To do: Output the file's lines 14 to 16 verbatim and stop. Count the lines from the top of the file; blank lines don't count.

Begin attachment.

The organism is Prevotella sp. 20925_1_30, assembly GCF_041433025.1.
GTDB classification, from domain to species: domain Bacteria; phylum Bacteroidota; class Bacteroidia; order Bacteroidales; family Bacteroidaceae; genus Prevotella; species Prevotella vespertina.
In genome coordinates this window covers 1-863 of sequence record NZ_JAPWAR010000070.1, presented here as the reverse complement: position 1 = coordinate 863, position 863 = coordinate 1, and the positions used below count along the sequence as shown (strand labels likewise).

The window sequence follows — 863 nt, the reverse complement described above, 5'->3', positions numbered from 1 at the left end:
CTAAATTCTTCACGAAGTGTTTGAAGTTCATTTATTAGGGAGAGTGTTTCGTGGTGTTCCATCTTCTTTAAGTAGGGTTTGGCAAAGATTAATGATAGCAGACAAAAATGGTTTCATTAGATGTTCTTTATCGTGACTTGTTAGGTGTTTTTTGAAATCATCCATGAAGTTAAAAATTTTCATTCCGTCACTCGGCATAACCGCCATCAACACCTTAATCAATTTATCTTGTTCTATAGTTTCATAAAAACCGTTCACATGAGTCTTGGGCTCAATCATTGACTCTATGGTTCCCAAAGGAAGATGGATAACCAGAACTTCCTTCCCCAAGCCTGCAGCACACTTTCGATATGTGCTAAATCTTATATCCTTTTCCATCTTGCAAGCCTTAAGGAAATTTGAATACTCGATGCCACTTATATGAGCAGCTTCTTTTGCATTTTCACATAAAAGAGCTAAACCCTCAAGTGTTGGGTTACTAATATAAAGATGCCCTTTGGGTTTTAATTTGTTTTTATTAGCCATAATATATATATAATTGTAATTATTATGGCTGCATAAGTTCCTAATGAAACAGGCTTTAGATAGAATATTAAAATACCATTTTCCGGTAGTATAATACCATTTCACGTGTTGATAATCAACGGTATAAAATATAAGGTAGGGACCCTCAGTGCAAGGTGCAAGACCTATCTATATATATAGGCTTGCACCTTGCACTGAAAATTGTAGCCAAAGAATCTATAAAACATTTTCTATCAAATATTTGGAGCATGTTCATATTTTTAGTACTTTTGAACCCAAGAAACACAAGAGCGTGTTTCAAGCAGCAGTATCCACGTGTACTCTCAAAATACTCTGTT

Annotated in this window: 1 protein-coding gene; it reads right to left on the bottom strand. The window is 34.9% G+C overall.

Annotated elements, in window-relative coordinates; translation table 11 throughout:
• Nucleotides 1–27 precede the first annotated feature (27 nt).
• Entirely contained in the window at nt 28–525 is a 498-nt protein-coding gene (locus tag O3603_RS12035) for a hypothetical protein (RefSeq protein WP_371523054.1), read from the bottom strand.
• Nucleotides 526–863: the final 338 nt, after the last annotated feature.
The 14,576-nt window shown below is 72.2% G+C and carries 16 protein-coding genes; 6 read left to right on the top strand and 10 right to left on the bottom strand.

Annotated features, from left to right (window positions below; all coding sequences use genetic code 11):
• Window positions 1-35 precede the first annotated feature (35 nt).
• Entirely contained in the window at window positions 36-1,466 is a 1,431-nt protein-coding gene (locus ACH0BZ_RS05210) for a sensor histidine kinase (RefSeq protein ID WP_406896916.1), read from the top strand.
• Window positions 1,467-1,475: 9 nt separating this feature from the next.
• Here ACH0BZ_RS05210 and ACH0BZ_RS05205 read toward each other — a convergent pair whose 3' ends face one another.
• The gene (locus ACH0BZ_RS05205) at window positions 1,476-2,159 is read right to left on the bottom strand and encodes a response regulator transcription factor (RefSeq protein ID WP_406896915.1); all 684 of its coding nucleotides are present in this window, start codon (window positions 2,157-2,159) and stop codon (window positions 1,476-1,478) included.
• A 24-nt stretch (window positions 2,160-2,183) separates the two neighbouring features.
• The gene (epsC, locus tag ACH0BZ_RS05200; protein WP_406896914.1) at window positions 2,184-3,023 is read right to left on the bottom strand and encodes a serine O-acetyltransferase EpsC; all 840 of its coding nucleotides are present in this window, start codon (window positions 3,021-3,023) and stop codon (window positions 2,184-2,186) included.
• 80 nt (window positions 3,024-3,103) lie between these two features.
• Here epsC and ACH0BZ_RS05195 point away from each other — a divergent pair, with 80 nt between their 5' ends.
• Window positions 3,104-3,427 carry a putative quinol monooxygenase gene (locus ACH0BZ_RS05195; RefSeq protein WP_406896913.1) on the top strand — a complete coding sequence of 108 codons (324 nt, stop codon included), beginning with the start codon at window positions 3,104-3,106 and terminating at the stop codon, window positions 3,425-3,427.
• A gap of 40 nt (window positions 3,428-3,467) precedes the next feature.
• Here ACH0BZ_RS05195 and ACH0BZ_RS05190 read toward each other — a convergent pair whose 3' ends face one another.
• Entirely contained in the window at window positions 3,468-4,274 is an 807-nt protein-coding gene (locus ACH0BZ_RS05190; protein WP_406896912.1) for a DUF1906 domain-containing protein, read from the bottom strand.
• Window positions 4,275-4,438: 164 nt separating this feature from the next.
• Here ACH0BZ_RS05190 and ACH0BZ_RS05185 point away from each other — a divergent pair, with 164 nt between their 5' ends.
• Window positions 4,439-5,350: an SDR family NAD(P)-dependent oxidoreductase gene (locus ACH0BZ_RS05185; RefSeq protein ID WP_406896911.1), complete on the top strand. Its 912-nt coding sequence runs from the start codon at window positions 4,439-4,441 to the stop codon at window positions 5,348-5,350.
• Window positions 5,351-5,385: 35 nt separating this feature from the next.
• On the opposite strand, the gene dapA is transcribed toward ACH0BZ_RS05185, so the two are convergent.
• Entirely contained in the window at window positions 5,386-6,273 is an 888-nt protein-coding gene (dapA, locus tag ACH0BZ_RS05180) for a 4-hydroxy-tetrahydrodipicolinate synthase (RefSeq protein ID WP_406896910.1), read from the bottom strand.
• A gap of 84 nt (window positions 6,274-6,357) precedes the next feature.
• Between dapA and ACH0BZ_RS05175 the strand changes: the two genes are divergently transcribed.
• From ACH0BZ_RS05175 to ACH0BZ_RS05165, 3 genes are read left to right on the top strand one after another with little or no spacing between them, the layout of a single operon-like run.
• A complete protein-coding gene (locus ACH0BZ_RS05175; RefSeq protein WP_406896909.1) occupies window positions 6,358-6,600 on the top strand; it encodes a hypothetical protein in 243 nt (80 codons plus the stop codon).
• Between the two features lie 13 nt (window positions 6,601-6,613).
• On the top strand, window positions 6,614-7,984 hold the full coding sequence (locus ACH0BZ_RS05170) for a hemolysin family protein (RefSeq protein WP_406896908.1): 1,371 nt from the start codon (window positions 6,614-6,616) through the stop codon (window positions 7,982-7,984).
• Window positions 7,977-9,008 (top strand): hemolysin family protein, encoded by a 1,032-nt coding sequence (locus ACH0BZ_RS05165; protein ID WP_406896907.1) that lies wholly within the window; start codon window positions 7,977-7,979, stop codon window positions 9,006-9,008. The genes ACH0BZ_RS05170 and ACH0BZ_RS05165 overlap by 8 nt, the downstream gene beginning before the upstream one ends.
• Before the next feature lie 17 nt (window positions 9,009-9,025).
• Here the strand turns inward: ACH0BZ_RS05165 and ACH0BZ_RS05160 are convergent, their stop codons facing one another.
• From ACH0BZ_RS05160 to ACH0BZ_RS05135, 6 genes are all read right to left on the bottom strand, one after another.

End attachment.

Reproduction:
• Entirely contained in the window at window positions 36-1,466 is a 1,431-nt protein-coding gene (locus ACH0BZ_RS05210) for a sensor histidine kinase (RefSeq protein ID WP_406896916.1), read from the top strand.
• Window positions 1,467-1,475: 9 nt separating this feature from the next.
• Here ACH0BZ_RS05210 and ACH0BZ_RS05205 read toward each other — a convergent pair whose 3' ends face one another.